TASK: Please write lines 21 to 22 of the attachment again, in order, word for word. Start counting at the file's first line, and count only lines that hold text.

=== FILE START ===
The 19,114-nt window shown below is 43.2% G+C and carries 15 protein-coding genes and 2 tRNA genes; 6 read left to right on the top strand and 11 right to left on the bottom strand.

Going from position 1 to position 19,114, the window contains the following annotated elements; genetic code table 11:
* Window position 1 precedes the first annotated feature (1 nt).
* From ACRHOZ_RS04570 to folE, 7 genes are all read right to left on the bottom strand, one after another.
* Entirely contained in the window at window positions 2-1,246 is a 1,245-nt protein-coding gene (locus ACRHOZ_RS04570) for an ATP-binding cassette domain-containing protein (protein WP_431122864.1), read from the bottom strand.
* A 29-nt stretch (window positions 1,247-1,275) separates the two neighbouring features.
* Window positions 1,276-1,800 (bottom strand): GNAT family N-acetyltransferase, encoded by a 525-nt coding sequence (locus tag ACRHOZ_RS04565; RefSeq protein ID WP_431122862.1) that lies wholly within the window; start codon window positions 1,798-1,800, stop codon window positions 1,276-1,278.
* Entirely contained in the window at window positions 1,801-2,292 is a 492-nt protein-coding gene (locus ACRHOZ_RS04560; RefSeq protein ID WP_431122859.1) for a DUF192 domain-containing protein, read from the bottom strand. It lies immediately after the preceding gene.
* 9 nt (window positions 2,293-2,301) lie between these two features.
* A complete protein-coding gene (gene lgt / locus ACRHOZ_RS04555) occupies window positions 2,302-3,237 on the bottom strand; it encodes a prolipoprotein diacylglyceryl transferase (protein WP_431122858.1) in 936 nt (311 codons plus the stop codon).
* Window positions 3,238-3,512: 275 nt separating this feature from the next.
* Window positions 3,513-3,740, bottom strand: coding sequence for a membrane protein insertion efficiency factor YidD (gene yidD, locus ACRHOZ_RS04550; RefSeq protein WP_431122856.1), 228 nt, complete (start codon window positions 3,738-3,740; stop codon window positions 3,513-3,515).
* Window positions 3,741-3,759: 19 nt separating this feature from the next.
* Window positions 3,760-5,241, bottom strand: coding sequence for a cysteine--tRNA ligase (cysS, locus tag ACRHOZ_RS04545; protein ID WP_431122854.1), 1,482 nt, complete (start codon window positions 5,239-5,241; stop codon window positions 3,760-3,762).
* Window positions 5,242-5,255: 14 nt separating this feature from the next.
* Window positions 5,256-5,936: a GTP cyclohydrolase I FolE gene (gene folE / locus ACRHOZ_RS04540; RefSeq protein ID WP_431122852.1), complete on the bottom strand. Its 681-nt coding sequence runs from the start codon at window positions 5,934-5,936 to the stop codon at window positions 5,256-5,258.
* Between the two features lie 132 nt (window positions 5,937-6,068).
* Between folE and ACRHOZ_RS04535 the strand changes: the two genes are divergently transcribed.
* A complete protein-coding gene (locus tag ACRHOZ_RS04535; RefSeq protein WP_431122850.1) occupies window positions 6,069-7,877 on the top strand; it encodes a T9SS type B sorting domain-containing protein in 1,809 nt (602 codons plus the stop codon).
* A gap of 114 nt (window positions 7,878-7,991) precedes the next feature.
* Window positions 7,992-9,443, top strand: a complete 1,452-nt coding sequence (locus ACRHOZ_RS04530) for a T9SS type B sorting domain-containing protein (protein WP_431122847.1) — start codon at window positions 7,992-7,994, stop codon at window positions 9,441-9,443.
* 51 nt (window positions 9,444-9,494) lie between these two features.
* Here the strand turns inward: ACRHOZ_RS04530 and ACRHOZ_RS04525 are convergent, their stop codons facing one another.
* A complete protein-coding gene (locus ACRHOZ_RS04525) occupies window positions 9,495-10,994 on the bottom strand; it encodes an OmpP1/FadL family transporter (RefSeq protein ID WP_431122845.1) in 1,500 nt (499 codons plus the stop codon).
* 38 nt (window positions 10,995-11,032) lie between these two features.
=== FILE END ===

* Window positions 7,992-9,443, top strand: a complete 1,452-nt coding sequence (locus ACRHOZ_RS04530) for a T9SS type B sorting domain-containing protein (protein WP_431122847.1) — start codon at window positions 7,992-7,994, stop codon at window positions 9,441-9,443.
* 51 nt (window positions 9,444-9,494) lie between these two features.